[Festus had already agreed to send Paul to Rome, yet wanted to include other powerful dignitaries in the decision. So he asked them,] "But what shall I write the emperor? For there is no clear charge against him. So I have brought him before all of you, and especially you, King Agrippa, so that after we examine him, I might have something to write. For it makes no sense to send a prisoner to the emperor without specifying the charges against him!"
— Acts 25:26-27 NLT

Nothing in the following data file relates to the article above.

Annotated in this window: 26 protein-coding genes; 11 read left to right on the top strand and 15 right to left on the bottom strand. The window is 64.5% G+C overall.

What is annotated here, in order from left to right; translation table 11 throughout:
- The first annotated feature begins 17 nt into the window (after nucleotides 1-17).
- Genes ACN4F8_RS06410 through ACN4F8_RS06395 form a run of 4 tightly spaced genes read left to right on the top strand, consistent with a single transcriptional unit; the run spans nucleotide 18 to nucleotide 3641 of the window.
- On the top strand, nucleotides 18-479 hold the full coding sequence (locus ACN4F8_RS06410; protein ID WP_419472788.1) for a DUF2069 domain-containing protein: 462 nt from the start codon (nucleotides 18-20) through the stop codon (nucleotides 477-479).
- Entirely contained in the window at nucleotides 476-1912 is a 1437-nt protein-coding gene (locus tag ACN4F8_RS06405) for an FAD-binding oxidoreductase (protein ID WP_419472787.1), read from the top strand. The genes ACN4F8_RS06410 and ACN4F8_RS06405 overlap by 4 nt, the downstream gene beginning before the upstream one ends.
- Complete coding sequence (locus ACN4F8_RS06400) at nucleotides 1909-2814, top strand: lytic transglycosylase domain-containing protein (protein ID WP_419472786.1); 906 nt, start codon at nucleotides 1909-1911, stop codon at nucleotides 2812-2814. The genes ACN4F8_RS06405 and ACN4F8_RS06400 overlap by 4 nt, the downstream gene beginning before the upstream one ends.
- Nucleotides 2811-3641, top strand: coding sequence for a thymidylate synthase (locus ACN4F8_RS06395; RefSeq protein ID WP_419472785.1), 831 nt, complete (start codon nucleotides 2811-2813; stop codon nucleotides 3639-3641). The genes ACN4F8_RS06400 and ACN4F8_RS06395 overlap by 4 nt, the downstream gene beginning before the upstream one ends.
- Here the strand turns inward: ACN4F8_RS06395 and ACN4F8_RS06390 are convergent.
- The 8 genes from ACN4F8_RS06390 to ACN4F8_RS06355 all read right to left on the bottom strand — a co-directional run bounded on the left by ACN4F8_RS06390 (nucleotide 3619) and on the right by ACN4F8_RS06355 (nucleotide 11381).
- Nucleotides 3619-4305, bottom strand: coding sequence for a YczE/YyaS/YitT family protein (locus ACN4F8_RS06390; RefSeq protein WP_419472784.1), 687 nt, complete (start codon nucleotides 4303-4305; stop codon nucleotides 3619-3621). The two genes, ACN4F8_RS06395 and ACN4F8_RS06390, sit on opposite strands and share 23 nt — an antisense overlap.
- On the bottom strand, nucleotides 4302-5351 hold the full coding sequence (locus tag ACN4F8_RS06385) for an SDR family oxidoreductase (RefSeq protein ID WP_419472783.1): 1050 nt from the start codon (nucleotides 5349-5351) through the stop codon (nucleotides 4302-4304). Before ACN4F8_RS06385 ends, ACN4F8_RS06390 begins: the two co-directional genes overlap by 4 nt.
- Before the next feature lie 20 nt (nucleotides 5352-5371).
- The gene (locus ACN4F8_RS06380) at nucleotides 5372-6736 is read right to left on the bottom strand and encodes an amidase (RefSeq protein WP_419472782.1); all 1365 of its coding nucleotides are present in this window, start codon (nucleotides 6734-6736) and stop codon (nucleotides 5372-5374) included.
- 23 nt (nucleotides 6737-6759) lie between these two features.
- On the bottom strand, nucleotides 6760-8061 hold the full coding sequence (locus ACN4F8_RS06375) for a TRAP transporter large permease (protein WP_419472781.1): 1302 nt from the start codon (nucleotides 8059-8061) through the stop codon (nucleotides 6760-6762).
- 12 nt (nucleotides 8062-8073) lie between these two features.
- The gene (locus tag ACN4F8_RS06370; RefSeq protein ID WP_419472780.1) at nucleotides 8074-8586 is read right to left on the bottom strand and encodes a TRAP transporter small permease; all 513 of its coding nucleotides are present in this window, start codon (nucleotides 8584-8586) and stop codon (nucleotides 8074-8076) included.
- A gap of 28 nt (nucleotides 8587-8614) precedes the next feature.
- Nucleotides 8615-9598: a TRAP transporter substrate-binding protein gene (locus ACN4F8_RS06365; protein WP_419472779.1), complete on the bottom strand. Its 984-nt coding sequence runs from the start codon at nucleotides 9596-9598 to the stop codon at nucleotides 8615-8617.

Festus was wise in his maneuvering. He wanted all the political and religious dignitaries over whom he ruled to be valued. Being the Roman governor, he had to uphold Roman law. So, he included these dignitaries and especially King Agrippa, who came from a long line of Jewish rulers. Since Agrippa was Jewish, he was under the Roman governor, but perhaps Festus thought the Jewish ruler could provide some insight into Paul's situation, so Festus involved Agrippa in the decision about what to write concerning the charges against Paul. At the same time, Luke showed us once again that Paul was not guilty of any crime under Roman law. Luke wanted his readers, especially those like Theophilus who were Roman and interested in honoring God, to know that Christianity was not an illegal religion and its leaders were not dangerous to public safety. Jesus had taught that his followers should be salt and light in a world of decay and darkness.* They were — and are — supposed to live such good lives that people would see their lives and glorify God.** How are we doing at this job? How am I living up to Jesus' call to be a blessing?